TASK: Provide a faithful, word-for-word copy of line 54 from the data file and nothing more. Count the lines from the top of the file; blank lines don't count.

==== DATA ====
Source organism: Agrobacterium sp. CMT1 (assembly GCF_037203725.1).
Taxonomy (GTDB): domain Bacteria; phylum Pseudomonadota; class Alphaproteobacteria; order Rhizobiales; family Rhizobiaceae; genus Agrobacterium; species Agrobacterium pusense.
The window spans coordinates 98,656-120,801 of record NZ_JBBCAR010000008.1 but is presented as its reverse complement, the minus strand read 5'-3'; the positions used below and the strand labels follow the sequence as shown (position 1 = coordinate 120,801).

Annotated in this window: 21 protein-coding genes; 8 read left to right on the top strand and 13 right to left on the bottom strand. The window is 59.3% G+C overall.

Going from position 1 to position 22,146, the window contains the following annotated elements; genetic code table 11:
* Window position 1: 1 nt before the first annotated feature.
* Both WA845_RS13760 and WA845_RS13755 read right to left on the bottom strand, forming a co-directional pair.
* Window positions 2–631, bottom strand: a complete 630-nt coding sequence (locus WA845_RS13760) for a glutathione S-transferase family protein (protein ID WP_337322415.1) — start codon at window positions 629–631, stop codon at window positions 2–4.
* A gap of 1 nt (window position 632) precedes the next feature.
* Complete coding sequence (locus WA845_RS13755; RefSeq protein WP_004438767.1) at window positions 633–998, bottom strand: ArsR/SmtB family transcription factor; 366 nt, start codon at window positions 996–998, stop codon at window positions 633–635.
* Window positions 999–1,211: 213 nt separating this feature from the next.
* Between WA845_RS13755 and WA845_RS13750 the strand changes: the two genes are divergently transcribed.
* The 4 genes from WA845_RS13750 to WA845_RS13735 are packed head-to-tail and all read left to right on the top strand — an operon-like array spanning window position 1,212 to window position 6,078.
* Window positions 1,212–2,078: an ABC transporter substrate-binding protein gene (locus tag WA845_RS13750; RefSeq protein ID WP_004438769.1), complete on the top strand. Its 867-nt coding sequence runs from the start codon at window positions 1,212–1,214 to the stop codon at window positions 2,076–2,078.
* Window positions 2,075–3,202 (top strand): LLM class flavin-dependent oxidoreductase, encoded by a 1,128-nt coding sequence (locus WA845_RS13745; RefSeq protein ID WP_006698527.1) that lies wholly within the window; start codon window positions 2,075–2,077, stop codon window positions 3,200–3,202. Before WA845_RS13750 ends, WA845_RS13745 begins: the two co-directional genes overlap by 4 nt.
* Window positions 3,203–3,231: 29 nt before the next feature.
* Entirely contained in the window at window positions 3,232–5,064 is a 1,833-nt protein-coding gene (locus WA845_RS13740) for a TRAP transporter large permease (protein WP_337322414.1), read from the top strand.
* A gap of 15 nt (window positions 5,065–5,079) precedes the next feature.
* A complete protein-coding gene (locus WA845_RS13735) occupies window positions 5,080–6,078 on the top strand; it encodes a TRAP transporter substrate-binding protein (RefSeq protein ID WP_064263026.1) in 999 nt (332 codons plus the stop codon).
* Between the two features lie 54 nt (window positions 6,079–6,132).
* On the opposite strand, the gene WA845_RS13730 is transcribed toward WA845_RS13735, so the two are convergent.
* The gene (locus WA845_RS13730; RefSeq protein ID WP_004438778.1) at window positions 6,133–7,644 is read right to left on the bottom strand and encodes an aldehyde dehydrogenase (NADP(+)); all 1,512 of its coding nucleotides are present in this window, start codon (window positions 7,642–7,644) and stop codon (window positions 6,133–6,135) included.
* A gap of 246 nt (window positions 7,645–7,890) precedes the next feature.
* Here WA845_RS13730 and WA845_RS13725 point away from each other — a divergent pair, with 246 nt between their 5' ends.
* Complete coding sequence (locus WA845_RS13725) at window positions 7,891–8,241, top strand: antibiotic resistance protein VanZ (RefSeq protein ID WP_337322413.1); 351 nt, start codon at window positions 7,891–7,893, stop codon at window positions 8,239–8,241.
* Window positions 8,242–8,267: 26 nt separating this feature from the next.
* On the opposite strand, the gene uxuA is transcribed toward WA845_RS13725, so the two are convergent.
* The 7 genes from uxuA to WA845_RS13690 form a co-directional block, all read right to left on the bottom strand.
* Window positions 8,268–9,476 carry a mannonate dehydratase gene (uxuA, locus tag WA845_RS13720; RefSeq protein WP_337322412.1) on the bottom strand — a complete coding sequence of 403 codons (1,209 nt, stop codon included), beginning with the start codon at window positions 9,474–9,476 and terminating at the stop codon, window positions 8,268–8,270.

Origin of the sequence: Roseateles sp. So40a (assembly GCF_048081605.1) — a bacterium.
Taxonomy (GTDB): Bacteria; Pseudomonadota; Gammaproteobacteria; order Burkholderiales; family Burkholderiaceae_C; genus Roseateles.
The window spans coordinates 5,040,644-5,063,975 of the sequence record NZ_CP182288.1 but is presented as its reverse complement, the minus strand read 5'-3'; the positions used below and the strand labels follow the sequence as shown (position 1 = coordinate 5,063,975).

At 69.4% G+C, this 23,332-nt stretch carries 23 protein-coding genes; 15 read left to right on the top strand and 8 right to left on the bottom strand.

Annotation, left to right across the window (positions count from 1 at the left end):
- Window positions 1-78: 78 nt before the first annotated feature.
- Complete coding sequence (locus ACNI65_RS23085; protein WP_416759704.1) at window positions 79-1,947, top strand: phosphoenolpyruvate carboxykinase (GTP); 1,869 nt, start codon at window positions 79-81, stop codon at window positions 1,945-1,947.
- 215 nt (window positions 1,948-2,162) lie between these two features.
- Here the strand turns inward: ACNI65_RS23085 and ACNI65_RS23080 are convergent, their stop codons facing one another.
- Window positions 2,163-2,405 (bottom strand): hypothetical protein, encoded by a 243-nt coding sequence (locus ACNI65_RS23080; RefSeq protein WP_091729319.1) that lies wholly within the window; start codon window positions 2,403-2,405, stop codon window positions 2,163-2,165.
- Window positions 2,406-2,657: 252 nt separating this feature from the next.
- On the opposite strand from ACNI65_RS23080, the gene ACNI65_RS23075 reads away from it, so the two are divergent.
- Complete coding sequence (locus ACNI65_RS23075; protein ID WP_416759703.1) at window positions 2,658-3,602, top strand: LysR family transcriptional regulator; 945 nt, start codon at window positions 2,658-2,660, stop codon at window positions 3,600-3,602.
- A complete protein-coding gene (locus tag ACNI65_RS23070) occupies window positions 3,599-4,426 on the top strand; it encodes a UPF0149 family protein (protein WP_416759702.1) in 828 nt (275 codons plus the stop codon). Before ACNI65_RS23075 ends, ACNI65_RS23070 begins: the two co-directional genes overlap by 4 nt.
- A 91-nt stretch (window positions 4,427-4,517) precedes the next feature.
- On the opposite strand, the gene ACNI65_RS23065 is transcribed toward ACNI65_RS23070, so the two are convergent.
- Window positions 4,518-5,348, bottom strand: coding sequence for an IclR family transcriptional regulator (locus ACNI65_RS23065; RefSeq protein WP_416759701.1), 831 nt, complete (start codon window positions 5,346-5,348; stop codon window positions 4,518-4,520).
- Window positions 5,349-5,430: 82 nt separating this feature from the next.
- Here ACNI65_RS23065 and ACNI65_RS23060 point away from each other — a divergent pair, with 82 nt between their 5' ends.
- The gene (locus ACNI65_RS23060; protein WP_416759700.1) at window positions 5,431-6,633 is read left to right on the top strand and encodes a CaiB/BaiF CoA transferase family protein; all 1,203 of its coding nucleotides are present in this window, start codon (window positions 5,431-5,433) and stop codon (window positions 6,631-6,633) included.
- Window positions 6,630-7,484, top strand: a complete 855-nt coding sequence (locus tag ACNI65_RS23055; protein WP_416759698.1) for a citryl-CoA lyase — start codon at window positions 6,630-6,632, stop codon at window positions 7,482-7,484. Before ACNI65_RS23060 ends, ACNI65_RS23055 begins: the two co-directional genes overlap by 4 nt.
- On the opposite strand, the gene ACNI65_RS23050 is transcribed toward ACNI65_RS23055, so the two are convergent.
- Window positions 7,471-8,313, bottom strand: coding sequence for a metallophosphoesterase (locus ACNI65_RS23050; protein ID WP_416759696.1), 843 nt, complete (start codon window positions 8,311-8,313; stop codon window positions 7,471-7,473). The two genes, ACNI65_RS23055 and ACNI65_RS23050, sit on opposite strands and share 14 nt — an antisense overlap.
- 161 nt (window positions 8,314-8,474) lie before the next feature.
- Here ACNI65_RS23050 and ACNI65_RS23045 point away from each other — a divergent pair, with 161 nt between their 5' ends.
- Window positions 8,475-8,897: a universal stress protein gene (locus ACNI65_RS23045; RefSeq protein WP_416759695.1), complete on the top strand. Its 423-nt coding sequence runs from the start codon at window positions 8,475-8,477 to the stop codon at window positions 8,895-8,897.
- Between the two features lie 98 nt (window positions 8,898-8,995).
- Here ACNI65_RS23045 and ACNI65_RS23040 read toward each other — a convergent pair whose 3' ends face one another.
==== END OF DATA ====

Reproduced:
- Here ACNI65_RS23050 and ACNI65_RS23045 point away from each other — a divergent pair, with 161 nt between their 5' ends.